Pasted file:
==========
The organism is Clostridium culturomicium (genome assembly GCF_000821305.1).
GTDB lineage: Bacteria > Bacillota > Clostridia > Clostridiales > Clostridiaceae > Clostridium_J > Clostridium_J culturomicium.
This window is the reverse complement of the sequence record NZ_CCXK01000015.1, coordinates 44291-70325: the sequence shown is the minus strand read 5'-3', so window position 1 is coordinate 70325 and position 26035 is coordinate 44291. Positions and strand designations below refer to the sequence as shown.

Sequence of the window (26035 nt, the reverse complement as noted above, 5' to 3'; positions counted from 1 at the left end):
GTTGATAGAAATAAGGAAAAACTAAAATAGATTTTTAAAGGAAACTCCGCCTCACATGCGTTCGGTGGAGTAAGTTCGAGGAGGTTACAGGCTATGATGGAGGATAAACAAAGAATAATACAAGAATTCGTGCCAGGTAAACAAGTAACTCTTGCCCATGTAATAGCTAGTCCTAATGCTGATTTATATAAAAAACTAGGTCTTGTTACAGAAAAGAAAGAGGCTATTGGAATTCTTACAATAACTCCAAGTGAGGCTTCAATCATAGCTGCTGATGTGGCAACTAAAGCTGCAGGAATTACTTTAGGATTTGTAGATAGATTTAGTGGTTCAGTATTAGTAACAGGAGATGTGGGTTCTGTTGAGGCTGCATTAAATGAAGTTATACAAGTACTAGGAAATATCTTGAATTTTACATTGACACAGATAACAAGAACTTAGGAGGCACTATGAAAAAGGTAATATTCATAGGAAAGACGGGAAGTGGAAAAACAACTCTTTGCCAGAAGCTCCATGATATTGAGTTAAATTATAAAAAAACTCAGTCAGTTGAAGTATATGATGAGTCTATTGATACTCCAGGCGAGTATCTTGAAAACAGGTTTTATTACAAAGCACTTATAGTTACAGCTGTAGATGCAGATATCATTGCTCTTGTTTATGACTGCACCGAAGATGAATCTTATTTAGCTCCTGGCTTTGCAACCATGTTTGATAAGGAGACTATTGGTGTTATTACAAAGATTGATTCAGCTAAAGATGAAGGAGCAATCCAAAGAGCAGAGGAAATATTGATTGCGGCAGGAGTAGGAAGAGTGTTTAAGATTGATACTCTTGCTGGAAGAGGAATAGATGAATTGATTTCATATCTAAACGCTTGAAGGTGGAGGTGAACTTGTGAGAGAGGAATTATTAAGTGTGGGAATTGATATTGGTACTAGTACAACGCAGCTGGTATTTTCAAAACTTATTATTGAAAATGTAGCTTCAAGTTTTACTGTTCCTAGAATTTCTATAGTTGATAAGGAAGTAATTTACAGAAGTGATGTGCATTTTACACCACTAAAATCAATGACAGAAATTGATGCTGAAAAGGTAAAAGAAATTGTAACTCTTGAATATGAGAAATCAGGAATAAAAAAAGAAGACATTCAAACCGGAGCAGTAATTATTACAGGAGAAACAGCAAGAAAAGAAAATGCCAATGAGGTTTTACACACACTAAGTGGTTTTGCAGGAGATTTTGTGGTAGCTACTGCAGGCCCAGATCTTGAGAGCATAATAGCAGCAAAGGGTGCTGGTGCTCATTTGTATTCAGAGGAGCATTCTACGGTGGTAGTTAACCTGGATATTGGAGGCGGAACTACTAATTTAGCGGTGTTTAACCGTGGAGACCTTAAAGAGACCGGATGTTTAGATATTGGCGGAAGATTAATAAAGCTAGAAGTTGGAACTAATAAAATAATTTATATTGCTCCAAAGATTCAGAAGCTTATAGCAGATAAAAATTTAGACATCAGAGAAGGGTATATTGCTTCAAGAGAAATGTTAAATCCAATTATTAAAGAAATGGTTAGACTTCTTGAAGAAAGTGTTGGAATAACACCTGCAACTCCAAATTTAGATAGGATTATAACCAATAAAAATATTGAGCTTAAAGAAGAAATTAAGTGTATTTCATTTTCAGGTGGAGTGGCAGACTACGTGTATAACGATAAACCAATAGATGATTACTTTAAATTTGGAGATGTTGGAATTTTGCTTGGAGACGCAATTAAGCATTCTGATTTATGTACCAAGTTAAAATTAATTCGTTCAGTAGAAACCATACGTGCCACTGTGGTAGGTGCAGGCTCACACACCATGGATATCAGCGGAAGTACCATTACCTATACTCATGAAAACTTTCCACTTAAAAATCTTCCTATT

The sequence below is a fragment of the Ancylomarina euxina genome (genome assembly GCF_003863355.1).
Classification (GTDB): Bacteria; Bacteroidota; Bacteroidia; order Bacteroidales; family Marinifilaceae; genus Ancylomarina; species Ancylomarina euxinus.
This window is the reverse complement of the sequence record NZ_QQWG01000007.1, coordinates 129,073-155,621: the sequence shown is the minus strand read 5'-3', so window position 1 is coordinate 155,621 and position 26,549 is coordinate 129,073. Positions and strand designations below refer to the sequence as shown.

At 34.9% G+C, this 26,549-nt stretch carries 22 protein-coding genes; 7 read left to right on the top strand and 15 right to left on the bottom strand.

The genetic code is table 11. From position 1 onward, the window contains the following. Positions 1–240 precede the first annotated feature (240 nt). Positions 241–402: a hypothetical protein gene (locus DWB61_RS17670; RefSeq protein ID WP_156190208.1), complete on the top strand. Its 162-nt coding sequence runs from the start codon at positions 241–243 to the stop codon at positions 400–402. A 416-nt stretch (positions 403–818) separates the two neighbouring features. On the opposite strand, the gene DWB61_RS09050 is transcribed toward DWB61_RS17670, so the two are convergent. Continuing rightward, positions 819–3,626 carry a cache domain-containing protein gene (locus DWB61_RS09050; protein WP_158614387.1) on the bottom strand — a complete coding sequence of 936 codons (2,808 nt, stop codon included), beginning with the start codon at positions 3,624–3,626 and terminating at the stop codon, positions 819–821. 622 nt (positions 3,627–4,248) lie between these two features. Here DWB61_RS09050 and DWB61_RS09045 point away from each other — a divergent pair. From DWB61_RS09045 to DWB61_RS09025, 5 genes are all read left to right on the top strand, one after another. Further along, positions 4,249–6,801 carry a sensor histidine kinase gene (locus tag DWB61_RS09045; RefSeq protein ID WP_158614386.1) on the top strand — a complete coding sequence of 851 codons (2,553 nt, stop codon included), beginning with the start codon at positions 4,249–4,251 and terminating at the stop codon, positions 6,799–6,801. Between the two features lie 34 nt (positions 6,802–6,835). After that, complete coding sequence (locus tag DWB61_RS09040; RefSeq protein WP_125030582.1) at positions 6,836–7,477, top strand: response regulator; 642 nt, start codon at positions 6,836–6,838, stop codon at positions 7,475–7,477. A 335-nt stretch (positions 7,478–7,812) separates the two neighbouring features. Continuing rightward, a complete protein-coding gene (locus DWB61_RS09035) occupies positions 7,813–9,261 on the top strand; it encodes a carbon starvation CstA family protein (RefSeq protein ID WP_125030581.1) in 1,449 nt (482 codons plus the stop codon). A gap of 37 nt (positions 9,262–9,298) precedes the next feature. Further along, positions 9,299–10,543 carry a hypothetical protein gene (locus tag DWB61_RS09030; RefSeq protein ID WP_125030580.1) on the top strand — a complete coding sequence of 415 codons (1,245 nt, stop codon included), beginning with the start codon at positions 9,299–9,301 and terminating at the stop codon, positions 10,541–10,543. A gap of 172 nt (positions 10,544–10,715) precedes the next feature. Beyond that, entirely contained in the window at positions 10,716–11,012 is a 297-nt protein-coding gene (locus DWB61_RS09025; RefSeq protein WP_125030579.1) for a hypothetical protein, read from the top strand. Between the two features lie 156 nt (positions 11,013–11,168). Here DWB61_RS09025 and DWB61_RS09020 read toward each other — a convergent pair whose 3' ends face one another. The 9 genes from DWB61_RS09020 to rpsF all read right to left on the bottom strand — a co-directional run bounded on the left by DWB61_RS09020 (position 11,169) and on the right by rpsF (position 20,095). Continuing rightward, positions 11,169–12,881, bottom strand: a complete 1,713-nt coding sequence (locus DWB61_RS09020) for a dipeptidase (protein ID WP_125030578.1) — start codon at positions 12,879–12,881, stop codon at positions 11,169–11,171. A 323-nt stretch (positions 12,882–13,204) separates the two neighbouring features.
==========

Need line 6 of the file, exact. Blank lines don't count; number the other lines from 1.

The sequence below is a fragment of the Ancylomarina euxina genome (genome assembly GCF_003863355.1).